April 2011
Volume 52, Issue 14
Free
ARVO Annual Meeting Abstract  |   April 2011
Inhibition Of Angiogenesis By Fc-endostatin
Author Affiliations & Notes
  • Robert T. Wicks
    Wilmer Eye Institute,
    Johns Hopkins University SOM, Baltimore, Maryland
  • Junko Yoshida
    Wilmer Eye Institute,
    Johns Hopkins University SOM, Baltimore, Maryland
  • Andrea Zambrano
    Wilmer Eye Institute,
    Johns Hopkins University SOM, Baltimore, Maryland
  • Betty Tyler
    Dept. of Neurosurgery,
    Johns Hopkins University SOM, Baltimore, Maryland
  • Kashi Javaherian
    Children’s Hospital Boston and Harvard Medical School, Boston, Massachusetts
  • Peter Gehlbach
    Wilmer Eye Institute,
    Johns Hopkins University SOM, Baltimore, Maryland
  • Yassine J. Daoud
    Wilmer Eye Institute,
    Johns Hopkins University SOM, Baltimore, Maryland
  • Henry Brem
    Dept. of Neurosurgery,
    Johns Hopkins University SOM, Baltimore, Maryland
  • Walter J. Stark
    Wilmer Eye Institute,
    Johns Hopkins University SOM, Baltimore, Maryland
  • Footnotes
    Commercial Relationships  Robert T. Wicks, None; Junko Yoshida, None; Andrea Zambrano, None; Betty Tyler, None; Kashi Javaherian, None; Peter Gehlbach, None; Yassine J. Daoud, None; Henry Brem, None; Walter J. Stark, None
  • Footnotes
    Support  None
Investigative Ophthalmology & Visual Science April 2011, Vol.52, 6694. doi:https://doi.org/
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    • Get Citation

      Robert T. Wicks, Junko Yoshida, Andrea Zambrano, Betty Tyler, Kashi Javaherian, Peter Gehlbach, Yassine J. Daoud, Henry Brem, Walter J. Stark; Inhibition Of Angiogenesis By Fc-endostatin. Invest. Ophthalmol. Vis. Sci. 2011;52(14):6694. doi: https://doi.org/.

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      © ARVO (1962-2015); The Authors (2016-present)

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Abstract

Purpose: : Endostatin is a potent angiogenic inhibitor with a brief, 2 hour half-life. Fc-endostatin (FcE) is a recombinant form of human endostatin bound to the Fc domain of IgG antibody, which increases its half-life to several weeks. We assessed the antiangiogenic effect of subconjunctival injected FcE compared to bevacizumab (Avastin®) (BV), using a rabbit VEGF-induced corneal neovascularization, micropocket assay.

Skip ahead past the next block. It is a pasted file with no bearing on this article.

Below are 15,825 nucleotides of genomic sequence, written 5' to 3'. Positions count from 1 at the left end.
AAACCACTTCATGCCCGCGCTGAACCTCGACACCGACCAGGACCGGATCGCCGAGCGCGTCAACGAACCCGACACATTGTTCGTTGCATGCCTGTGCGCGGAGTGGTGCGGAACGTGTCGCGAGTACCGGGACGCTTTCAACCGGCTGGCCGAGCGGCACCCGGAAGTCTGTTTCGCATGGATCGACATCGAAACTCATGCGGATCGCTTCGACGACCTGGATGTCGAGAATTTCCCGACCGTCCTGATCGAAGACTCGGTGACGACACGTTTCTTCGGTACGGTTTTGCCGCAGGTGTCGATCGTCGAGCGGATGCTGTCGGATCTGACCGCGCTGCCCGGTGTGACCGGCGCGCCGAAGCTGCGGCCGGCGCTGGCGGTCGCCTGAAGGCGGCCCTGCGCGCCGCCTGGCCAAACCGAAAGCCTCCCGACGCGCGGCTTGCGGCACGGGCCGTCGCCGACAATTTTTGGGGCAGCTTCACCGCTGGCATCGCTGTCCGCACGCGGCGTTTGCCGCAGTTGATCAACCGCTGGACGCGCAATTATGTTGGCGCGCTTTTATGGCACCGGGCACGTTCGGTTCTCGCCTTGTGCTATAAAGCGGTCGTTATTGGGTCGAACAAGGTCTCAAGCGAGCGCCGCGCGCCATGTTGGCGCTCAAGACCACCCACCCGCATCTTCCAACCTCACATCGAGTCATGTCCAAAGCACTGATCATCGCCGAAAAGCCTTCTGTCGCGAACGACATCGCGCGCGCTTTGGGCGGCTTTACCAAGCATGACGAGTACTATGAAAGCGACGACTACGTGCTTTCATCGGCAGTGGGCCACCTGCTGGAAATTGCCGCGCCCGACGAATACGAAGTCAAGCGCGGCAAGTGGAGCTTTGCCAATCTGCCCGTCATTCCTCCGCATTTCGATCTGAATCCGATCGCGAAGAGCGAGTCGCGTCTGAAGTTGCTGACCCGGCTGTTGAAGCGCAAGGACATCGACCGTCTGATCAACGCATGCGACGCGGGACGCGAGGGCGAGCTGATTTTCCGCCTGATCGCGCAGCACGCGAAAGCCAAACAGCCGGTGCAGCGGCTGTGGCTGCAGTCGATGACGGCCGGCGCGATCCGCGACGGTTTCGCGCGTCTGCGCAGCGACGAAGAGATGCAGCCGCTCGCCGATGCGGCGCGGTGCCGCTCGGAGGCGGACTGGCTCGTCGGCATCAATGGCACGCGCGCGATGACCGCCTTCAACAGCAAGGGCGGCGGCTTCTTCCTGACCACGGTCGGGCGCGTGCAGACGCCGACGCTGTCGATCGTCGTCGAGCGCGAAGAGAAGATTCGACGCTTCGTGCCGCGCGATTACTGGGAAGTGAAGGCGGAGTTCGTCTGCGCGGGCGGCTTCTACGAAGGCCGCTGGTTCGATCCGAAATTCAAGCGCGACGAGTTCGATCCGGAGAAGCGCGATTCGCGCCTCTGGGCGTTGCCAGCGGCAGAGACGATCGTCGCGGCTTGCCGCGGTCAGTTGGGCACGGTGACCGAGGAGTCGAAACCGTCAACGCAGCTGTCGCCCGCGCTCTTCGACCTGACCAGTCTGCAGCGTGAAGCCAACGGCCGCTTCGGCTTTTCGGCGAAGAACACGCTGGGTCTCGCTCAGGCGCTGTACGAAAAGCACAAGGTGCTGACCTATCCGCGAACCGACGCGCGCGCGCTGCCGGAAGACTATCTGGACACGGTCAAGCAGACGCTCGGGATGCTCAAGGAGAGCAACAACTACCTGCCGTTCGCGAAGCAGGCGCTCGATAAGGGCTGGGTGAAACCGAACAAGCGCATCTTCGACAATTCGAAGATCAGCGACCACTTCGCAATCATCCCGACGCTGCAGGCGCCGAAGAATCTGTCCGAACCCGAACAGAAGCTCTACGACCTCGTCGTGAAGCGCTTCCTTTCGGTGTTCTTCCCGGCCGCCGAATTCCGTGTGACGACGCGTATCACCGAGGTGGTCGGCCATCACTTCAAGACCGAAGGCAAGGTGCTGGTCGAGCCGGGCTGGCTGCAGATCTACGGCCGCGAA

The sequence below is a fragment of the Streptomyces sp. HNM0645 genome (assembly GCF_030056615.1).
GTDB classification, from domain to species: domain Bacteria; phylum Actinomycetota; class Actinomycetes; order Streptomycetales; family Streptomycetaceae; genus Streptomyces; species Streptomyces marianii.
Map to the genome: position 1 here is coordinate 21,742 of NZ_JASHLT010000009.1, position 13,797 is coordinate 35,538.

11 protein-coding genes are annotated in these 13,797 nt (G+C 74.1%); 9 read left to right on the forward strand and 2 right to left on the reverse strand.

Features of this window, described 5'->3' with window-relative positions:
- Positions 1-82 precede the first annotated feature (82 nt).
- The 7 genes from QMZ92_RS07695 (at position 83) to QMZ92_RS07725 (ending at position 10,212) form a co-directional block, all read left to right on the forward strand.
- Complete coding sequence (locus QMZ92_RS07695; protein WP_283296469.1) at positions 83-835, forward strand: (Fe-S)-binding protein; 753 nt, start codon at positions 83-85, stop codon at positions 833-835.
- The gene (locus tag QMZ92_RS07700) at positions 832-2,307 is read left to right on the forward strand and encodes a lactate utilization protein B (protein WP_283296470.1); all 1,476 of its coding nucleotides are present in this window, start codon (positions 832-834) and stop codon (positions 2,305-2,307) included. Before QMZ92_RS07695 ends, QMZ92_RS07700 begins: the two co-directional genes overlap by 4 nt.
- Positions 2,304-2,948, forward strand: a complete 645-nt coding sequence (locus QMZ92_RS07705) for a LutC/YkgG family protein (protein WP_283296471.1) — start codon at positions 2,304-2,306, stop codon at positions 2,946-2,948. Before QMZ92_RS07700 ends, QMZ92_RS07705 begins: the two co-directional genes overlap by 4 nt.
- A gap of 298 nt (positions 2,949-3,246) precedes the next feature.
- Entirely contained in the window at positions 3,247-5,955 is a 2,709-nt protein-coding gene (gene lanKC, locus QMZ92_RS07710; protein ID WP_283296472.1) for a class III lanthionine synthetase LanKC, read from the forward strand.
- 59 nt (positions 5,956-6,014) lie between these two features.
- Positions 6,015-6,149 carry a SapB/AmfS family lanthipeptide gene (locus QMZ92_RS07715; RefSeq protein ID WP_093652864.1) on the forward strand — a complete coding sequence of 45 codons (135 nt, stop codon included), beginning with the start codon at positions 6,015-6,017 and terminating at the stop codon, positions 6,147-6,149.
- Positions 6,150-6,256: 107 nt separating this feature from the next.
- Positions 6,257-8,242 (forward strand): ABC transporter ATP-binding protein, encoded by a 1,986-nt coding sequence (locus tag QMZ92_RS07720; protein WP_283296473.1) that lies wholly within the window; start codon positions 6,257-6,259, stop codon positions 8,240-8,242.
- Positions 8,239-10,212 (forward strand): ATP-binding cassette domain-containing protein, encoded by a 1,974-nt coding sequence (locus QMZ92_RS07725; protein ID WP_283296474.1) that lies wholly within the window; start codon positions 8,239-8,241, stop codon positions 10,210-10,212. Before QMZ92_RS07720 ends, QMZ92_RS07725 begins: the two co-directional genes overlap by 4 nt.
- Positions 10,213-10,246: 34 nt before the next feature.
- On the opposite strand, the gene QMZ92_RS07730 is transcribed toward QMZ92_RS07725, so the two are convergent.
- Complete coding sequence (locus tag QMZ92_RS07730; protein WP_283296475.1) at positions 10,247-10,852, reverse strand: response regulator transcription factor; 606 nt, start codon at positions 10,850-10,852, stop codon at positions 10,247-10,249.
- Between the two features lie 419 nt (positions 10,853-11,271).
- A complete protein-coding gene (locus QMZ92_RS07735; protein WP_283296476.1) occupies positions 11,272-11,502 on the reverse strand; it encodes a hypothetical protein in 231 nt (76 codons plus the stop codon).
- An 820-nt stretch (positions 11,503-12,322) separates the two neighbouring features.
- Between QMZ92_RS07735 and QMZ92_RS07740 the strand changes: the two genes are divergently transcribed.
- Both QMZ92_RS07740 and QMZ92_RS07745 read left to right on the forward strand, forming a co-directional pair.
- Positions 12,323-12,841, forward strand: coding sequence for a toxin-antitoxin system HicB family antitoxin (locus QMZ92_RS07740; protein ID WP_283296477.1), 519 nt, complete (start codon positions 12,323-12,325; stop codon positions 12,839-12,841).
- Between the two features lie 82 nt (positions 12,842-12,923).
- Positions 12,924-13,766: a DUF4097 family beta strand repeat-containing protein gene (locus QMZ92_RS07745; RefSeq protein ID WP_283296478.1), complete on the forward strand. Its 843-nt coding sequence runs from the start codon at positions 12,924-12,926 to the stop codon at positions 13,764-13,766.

Methods: : Neovascularization was induced in rabbit corneas through intrastromal implantation of VEGF polymer at 6 and 12 o’clock, 2mm from the limbus. A total of 32 pellets were placed in the 16 eyes of 8 adult rabbits. Rabbits were randomized to 4 treatment groups, each receiving subconjunctival injections in both eyes on Days 0, 5, 8, and 12 of: 1) 0.1mL saline, 2) 0.1mL BV 25mg/mL, 3) 0.125mL FcE 2mg/mL (FcE 2), or 4) 0.125mL of FcE 20mg/mL (FcE 20). Corneas were digitally-imaged on Days 0, 5, 8, 12, and 15. An angiogenesis index (AI) was calculated [vessel length (mm) x vessel number] for each polymer observation.

Results: : All treatment groups showed a significant decrease in the AI compared to saline on all observation days (p<0.001). FcE 2 decreased angiogenesis by a factor of 8.1, 7.0, 8.8, and 6.8 on Days 5, 8, 12, and 15, respectively. FcE 20 decreased angiogenesis by a factor of 68, 2.7, 3.6, and 2.4 at 5, 8, 12, and 15 days. BV, the positive control, decreased VEGF-induced angiogenesis compared to saline by a factor of 138 on Day 15, with no vessel growth at 5, 8, and 12 days. BV was a significantly better inhibitor than FcE 20 by Day 8 (p<0.01). By Day 15, FcE 2 inhibited angiogenesis significantly better than FcE 20 (p<0.01).

Conclusions: : FcE at both 2mg/mL and 20mg/mL doses significantly inhibited angiogenesis. Lower concentration FcE 2 exhibited better inhibition of vessel growth than FcE 20. These results are consistent with previous FcE studies referencing a biphasic dose-response curve. FcE 20 was found to be a less potent VEGF inhibitor than BV. FcE should be further investigated as a novel therapy for corneal neovascularization.

Keywords: neovascularization • cornea: basic science 
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